If inlet conditions in a low-pressure centrifugal compressor change there is a reduction in operating efficiency but no surge problem; in a high-pressure compressor, however, variations in inlet condition can introduce an error of more than 30% (greater than the usual safety margin of 10%).

As a result, protection systems may become inefficient and this could potentially damage the compressor. Using the correct software algorithm, however, it is possible to predict the performances of a centrifugal compressor under varying thermodynamic and inlet gas conditions. These predictions have been found to be accurate at high pressures.

Centrifugal compressor anti-surge protection systems are based on the Surge Limit Line (SSL). SSL is the description of the surge point locus and, in current practice, it is assumed to be invariant regardless of centrifugal compressor inlet conditions. A numerical study was done to investigate the effect of inlet condition variations on the SLL.

Protection methods have been designed with the intention of running the compressor safely by preventing it from nearing surge points. One such method for antisurge systems would consist of opening, partially or totally, a control valve (antisurge valve) located on a line that recycles the gas from the discharge to the compressor suction. In this way, the control system could reduce the overall line resistance and increase the elaborated flow, moving the compressor operative point to the right of the characteristic curve corresponding to the actual operative speed (Figure 1).

The anti-surge valve is commanded by a dedicated proportional–integral–derivative controller (PID controller), usually embedded in the protection system Programmable Logic Controller (PLC). The surge protection logic embeds the SLL and the correlated Surge Control Line (SCL) (Figure 2).

Using field readings, the protection logic calculates the actual operative compression ratio and uses the stored SCL data to determine the corresponding actual flow limit parameter. This value is then used as a set point for the anti-surge valve PID controller. The process variable is the actual flow parameter obtained from field readings.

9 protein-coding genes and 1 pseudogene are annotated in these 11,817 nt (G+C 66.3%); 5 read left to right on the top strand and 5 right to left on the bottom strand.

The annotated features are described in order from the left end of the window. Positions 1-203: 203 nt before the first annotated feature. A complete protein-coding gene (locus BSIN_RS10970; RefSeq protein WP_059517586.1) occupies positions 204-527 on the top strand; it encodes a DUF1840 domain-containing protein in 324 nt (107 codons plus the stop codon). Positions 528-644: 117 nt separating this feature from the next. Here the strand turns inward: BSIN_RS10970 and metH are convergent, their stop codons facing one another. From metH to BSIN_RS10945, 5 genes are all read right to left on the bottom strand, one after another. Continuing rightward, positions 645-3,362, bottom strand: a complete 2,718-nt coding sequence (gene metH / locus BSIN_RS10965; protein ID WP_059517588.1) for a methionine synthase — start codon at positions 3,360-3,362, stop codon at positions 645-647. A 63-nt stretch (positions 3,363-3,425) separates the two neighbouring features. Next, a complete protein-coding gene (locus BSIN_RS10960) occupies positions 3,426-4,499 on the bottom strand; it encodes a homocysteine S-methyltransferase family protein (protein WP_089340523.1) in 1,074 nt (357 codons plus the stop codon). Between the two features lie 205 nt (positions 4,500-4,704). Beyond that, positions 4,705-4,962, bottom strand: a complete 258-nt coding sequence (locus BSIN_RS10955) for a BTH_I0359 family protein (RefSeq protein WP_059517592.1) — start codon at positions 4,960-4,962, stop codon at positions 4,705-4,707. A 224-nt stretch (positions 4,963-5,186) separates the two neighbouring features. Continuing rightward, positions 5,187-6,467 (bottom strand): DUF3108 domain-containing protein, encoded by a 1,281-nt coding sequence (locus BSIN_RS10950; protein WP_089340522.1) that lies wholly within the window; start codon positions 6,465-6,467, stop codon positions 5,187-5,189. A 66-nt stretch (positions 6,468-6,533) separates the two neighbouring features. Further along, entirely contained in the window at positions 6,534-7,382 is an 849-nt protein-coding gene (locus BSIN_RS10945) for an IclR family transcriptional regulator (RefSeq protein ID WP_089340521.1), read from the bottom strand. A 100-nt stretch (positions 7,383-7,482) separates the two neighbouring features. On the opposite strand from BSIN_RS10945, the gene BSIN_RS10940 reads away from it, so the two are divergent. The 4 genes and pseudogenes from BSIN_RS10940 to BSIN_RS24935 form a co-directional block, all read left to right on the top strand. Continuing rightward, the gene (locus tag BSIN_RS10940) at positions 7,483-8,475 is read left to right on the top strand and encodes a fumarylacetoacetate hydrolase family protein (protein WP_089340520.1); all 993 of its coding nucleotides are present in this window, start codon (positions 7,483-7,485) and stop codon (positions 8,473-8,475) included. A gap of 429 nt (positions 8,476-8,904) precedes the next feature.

It is evident that surge protection systems rely on the SLL concept, which is the central element of the system’s protection action. The SLL is a simplified correlation between the compression ratio and the flow parameter that identifies the surge points (for a detailed description of the math involved in these calculations, as well as gas mix details, contact the authors at the email address below). Introducing a simplifying approximation, it is possible to obtain the SLL final expression as a correlation between the flow parameter and the compression ratio:

This expression of the SLL seems to beinvariant for gas inlet conditions (hence it is sometimes called the “Universal Surge Line”) and this enables it to be easily implemented on process computers. This seemed to be an advantage in the early stages of antisurge applications (the nineteen sixties), when engineers were looking for a simple surge locus formulation to be implemented with a modest calculation capability. While it is still used today, it has some limitations.

It is possible to argue that:

1) The Hp — Q flow curve depends on the gas suction condition